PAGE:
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Medvedev warns of renewed arms race

President Medvedev, in a nationally-televised address, has offered the West an ultimatum: either cooperate in a joint missile defence shield or trigger an arms race

AFP, Tuesday 30 Nov 2010
Medvedev address
Russia's President Dmitry Medvedev makes his annual state of the nation address at the Kremlin's St George Hall in Moscow, 30 November 2010. (Reuters)
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Russian President Dmitry Medvedev warned the West on Tuesday that the two sides' failure to agree on a missile shield for Europe could spark an arms race that would see Russia deploy new weapons abroad.

The stark warning from the president came during a broad state-of-nation address that Medvedev primarily devoted to domestic issues.

But he diverged briefly into foreign affairs to present the West with a choice: either work with Russia on missile defences or face consequences.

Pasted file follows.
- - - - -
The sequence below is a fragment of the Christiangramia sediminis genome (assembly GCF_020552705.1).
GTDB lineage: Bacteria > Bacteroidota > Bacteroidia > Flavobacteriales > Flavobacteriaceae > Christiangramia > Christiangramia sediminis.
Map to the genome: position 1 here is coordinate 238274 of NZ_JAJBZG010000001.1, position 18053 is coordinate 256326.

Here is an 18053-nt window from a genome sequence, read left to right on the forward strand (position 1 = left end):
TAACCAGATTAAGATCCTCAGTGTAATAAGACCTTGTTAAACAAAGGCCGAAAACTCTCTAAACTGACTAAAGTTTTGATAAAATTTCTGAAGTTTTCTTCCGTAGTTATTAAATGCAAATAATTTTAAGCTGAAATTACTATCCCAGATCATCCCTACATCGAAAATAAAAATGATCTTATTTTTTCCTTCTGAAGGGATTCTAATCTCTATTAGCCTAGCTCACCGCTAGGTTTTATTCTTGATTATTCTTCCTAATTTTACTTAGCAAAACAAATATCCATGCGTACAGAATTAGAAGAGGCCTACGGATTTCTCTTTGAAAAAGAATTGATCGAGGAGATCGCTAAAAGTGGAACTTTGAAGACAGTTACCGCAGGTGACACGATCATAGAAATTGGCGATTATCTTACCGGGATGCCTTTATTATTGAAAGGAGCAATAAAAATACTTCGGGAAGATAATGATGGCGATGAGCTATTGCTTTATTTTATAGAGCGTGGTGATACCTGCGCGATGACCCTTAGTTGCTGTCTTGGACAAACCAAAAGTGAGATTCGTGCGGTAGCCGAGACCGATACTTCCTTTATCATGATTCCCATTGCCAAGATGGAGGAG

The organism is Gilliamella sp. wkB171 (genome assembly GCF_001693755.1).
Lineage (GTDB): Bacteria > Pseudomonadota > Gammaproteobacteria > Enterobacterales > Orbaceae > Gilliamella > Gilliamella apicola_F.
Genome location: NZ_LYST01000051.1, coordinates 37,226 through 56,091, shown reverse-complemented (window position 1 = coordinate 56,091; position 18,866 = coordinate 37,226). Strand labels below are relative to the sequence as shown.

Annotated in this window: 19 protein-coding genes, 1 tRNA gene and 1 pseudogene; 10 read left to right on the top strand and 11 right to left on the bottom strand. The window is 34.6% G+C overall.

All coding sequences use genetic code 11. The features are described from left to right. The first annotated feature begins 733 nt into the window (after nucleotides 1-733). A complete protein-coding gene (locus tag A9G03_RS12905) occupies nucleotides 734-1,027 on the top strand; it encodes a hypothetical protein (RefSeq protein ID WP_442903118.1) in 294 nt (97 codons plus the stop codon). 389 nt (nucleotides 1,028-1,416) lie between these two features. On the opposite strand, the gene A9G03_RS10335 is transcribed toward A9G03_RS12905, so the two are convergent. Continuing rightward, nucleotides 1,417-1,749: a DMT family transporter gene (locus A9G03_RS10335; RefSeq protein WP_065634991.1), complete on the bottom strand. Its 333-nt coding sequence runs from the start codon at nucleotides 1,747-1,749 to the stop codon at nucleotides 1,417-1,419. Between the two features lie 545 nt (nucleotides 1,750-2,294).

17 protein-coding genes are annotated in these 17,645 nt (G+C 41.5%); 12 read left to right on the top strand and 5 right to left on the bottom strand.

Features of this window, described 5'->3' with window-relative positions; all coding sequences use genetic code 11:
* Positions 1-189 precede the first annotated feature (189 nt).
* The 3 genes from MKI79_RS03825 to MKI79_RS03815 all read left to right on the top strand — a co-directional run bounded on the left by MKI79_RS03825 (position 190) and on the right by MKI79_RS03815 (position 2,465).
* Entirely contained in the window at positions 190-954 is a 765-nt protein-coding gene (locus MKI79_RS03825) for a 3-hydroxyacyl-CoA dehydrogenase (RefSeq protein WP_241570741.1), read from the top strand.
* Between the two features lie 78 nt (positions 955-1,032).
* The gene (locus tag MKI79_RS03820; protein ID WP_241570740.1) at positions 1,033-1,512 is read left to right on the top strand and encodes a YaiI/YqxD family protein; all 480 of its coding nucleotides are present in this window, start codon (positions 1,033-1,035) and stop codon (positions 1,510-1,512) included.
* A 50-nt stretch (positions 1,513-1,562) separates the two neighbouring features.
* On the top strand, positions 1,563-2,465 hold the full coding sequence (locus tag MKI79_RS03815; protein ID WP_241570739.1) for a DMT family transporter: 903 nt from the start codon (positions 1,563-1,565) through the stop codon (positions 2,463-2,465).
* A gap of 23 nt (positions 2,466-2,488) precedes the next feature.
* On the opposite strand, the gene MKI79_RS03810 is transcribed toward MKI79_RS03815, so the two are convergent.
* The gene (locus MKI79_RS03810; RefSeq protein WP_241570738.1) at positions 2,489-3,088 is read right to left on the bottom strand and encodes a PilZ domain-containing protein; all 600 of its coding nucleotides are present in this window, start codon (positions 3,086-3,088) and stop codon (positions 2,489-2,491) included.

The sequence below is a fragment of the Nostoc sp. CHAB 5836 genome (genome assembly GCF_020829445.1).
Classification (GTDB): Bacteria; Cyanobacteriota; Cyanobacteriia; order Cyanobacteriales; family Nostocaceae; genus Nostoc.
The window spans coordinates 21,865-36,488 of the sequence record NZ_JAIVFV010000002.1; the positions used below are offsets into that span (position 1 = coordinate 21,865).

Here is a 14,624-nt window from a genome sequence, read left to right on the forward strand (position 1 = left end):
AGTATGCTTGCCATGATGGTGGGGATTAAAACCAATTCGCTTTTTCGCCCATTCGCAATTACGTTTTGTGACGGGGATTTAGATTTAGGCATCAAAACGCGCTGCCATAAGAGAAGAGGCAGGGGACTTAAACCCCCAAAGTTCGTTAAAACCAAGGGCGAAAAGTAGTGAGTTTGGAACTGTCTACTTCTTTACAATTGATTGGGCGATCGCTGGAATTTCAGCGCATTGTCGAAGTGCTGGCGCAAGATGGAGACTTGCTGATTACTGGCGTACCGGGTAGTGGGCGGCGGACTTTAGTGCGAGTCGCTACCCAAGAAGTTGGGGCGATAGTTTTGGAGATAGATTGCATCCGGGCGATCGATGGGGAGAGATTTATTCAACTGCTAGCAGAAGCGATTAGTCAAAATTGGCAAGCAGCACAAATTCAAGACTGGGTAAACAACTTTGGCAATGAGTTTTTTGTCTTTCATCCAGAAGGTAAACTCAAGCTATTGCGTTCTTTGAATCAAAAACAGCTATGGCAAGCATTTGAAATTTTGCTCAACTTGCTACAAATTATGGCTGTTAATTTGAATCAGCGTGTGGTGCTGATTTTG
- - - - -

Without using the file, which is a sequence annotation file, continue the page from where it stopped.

"In the coming ten years, we are facing the following alternative," said Medvedev in nationally-televised remarks. "Either we agree on anti-missile defence and create full-fledged, joint cooperation, or – if we fail to reach constructive cooperation – (we will face) a new round of the arms race," Medvedev said.

"And then we will have to make a decision on deploying new strike forces."

Russia and NATO had agreed in Lisbon this month to look into ways in which the two could work together on a new continental shield that has been backed by Washington but staunchly opposed by the Kremlin.

Medvedev has demanded that Russia be assigned an equal say in how the system works – a request that would require a never-before seen degree of military cooperation and intelligence sharing.

There have been conflicting reports about whether Russia actually made a concrete proposal to the 28-member Alliance.

The Wall Street Journal reported last week that Medvedev suggested that Russia take responsibility for shooting down missiles which fly over its zone of responsibility in the east.

This "sectoral missile defence" approach was mentioned briefly by Medvedev during his Lisbon address – although neither he nor other Russian officials spelled out how this system would work.

NATO gave no immediate response to the reported offer and Russian officials later said that no formal proposal had been made.

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